Shinozaki Kunigiku "Daiginjo", Fukuoka
Tajima Shuzo Fukuchitose "Fuku" Daiginjo, Fukui
Tohoku Meijo Hatsumago "Shozui" Junmai Daiginjo, Yamagata
Uchigasaki Shuzoten Hoyo "Yamadanishiki Daiginjo", Miyagi
Ume Ichirin Shuzo "Junmai Daiginjo", Chiba
Shindo Shuzoten Gasanryu "Kisaragi" Daiginjo, Yamagata

Chiyokotobuki Toraya Chiyokotobuki "Toranoko" Daiginjo, Yamagata
Kikuisami "Hiden" Daiginjo , Yamagata
Murashige Shuzo Kinkan Kuromatsu "Junmai Daiginjo", Yamaguchi
Nanbu Bijin "Daiginjo", Iwate
Shimizu Jozo Zaku "Daichi" Daiginjo, Mie
Takano Shuzo "Koshiji Fubuki" Daiginjo, Niigata
Tenzan Shuzo "Hitenzan" Daiginjo, Saga
Tokoyama Shuzo Jozan "Daiginjo", Fukui
Yaegaki Shuzo "Mu" Junmai Daiginjo, Hyogo
Yamanashi Meijo Shichiken "Onakaya" Daiginjo, Yamanashi

Ippongi Kubo Honten "Le Premier Rouge" Daiginjo, Fukui
Nagai Shuzo Mizubasho "Junmai Daiginjo", Gunma
Saiya Shuzoten Yuki no Bosha "Sake Komachi" Daiginjo, Akita

Akita Seishu Dewatsuru "Hihaku" Junmai Daiginjo, Akita
Eiko Shuzo Yumetsukiyo "Junmai Daiginjo", Ehime
Obata Shuzo Manotsuru "Maho" Daiginjo, Niigata

Ginjo Sakes
Ginjo sakes are made with rice that has been polished (milled) down to at least than 60% of its former mass. And just as with the daiginjos, those that also include the label "junmai" lack the small bit of added alcohol in the brewing process that some brewers use to enhance aromas.

Nagai Shuzo Mizubasho "Ginjoshu" Ginjo, Gunma
Okuizumo Shuzo "Senjunoizumi" Junmai Ginjo, Shimane

Fukuchiyo Shuzo Nabeshima "Summer Moon Ginjo" , Saga
Machida Shuzoten Machida Shuzo "Tokubetsu Junmai 55" Ginjo, Gunma
Obata Shuzo Manotsuru "Junmai Ginjo", Niigata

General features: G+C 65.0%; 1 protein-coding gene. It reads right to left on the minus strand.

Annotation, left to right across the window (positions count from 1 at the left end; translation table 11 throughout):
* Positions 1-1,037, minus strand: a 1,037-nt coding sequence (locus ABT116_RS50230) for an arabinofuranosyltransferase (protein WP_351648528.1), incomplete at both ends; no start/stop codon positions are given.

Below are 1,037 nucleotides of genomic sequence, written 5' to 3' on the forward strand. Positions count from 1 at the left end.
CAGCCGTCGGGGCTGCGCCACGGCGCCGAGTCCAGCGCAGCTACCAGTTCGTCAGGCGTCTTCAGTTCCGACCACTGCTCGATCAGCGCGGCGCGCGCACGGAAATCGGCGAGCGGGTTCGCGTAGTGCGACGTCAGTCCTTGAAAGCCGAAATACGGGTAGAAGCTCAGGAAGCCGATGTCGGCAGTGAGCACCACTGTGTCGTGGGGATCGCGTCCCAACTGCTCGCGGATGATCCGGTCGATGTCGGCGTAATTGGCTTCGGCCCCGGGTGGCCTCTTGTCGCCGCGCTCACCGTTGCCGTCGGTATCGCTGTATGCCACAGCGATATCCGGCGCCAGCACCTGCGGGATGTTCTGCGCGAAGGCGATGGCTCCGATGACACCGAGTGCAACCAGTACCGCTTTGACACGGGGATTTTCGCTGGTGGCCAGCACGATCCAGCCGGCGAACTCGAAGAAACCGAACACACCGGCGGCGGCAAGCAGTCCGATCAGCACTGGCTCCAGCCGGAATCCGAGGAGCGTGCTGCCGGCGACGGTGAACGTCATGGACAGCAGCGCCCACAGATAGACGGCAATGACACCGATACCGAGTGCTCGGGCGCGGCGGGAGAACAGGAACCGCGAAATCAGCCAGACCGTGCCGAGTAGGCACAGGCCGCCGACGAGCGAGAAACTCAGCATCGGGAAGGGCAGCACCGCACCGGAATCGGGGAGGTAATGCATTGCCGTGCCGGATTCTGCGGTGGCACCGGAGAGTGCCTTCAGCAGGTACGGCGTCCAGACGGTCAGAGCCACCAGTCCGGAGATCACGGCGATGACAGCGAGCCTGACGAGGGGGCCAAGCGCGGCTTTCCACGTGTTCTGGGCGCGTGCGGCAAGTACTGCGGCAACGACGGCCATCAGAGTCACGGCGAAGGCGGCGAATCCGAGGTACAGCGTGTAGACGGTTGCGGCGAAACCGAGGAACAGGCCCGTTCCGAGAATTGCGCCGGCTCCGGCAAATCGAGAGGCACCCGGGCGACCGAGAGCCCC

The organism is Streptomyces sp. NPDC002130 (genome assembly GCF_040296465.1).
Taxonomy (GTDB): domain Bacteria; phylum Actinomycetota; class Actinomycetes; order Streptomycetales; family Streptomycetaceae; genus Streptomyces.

Okunomatsu Shuzo "Adatara Ginjo", Fukushima
Suishin Yamane Honten "Inaho" Junmai Ginjo, Hiroshima

Dewazakura Shuzo "Omachi" Junmai Ginjo, Yamagata
Dewazakura Shuzo "Dewasansan" Junmai Ginjo, Yamagata
Dewazakura Shuzo "Oka" Ginjo, Yamagata
Fukuchiyo Shuzo Nabeshima "Junmai Ginjo", Saga
Gassan Shuzo "Gassan no Yuki" Junmai Ginjo, Yamagata
Goto Shuzojo Seiun "Hayate Kami no Ho" Junmai Ginjo, Mie
Kokuryu Shuzo "Junmai Ginjo", Fukui
Okunomatsu Shuzo "Sakura Ginjo", Fukushima
Suzuki Shuzoten Hideyoshi "Akinota" Junmai Ginjo, Akita
Tenzan Shuzo Shichida "Junmai Ginjo", Saga
Tonoike Shuzoten Seishu Sanran "Junmai Ginjo", Tochigi

Imanishi Seibei Shoten Harushika "Junmai Ginjo", Nara
Momokawa Murai Family "Sugidama Saké" Ginjo, Aomori
Nishiyama Shuzojo Kotsuzumi "Tokubetsu Junmai" Ginjo, Hyogo
Rihaku Shuzo "Omachi Genshu" Junmai Ginjo, Shimane
Rokkasen Yamahoshi "Junmai Ginjo", Yamagata
Saiya Shuzoten Yuki no Bosha "Junmai Ginjo", Akita
Tenju Shuzo "Junmai Ginjo", Akita
Yamagata Honten "Shoin" Daiginjo, Yamaguchi

Akita Seishu "Yamatoshizuku" Junmai Ginjo, Akita
Daiichi Shuzo Kaika "Kurobin" Junmai Ginjo, Tochigi
Hakurei Shuzo Shutendoji "?ni" Ginjo, Kyoto
Hamachidori "Gingingashikomi" Junmai Ginjo, Iwate
Hananomai Shuzo "Katana" Ginjo, Shizuoka
Iinuma Honke "Yuga" Junmai Ginjo, Chiba
Kaba Shuzojo Shiramayumi "Junmai Ginjo", Gifu
Ninki Shuzo Ninkiichi "Kuroninki Junmai Ginjo", Fukushima
Saiya Shuzoten Yuki no Bosha "Yamahai Junmai" Ginjo, Akita